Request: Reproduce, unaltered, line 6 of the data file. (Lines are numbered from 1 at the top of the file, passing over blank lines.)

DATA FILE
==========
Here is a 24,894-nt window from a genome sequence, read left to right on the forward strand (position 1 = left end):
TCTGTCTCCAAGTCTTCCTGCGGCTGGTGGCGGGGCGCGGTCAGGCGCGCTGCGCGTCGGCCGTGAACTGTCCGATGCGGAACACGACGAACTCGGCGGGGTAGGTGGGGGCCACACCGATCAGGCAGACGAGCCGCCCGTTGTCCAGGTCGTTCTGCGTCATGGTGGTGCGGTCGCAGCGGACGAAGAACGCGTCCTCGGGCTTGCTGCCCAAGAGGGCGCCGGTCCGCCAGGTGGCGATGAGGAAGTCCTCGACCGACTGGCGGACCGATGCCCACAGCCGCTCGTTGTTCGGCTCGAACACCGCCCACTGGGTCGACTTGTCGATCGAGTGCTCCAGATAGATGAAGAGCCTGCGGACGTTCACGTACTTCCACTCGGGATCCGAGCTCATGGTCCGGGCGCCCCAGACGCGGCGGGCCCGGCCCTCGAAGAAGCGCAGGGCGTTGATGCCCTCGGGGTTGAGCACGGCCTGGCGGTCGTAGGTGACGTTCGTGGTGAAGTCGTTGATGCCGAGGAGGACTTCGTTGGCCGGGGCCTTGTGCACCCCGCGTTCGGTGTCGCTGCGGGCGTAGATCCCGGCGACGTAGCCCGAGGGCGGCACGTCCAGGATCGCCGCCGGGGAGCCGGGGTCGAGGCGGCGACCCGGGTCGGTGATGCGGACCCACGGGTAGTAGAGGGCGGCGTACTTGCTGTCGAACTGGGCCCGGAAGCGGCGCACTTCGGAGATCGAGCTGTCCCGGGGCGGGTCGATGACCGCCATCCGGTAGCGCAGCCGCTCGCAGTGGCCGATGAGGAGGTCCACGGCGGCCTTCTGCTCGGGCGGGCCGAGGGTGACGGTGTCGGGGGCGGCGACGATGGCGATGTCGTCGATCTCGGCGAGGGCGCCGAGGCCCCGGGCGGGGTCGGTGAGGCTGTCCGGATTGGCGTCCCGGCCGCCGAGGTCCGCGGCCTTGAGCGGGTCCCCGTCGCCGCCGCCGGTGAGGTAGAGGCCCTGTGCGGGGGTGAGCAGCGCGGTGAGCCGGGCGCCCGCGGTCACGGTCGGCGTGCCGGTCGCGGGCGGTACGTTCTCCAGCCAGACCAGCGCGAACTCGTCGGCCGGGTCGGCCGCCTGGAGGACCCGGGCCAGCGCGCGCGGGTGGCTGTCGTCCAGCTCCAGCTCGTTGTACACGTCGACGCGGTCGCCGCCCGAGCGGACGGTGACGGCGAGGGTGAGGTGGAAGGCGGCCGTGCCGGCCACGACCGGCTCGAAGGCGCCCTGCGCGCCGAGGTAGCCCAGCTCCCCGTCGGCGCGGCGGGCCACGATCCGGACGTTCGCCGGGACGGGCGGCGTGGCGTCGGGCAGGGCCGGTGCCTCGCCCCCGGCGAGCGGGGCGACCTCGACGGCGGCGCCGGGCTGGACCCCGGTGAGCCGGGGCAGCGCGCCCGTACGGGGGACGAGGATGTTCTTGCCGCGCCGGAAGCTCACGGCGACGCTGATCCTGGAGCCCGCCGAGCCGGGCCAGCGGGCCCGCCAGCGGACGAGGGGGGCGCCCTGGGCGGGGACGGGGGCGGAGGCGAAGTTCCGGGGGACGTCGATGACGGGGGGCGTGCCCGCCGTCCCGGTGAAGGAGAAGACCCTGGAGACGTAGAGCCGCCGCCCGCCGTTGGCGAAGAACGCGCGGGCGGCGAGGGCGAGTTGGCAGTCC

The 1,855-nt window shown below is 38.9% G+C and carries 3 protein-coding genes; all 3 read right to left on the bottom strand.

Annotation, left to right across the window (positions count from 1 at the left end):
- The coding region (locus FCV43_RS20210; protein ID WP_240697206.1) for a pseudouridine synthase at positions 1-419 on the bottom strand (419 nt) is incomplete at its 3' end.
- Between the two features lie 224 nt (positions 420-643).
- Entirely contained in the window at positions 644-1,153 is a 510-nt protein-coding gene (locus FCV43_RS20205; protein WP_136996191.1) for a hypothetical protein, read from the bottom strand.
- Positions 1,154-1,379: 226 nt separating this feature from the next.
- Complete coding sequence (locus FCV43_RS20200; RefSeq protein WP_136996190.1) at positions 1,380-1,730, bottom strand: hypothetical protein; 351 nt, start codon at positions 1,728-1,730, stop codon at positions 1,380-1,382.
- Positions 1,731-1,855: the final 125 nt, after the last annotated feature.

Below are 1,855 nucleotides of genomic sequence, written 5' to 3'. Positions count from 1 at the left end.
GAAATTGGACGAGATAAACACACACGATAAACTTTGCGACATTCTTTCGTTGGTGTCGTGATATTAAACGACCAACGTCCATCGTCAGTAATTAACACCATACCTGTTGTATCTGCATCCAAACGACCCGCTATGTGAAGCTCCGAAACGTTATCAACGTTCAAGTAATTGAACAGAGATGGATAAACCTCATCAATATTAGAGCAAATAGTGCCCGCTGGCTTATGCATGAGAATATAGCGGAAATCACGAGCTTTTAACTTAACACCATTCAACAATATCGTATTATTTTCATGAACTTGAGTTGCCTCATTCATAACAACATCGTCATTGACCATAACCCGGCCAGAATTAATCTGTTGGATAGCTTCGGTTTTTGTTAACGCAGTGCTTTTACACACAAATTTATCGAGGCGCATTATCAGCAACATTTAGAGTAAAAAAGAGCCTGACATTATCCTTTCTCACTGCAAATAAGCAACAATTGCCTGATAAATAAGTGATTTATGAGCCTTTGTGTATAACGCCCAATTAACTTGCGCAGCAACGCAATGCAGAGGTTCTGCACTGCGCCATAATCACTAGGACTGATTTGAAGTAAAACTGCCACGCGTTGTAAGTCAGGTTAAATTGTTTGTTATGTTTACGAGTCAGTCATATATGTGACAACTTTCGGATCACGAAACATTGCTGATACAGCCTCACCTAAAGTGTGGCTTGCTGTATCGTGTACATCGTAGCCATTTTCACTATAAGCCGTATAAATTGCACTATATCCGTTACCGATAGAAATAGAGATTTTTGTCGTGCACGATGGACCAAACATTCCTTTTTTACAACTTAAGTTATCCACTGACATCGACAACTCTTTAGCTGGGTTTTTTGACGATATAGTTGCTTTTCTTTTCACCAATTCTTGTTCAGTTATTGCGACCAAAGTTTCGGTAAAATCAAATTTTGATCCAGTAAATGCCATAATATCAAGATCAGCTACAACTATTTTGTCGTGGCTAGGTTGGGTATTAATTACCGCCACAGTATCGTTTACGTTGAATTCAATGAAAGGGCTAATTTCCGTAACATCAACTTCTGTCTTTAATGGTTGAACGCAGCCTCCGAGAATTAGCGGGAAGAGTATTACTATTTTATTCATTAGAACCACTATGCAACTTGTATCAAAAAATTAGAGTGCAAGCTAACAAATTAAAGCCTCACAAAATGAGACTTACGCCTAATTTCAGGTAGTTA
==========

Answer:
- Between the two features lie 224 nt (positions 420-643).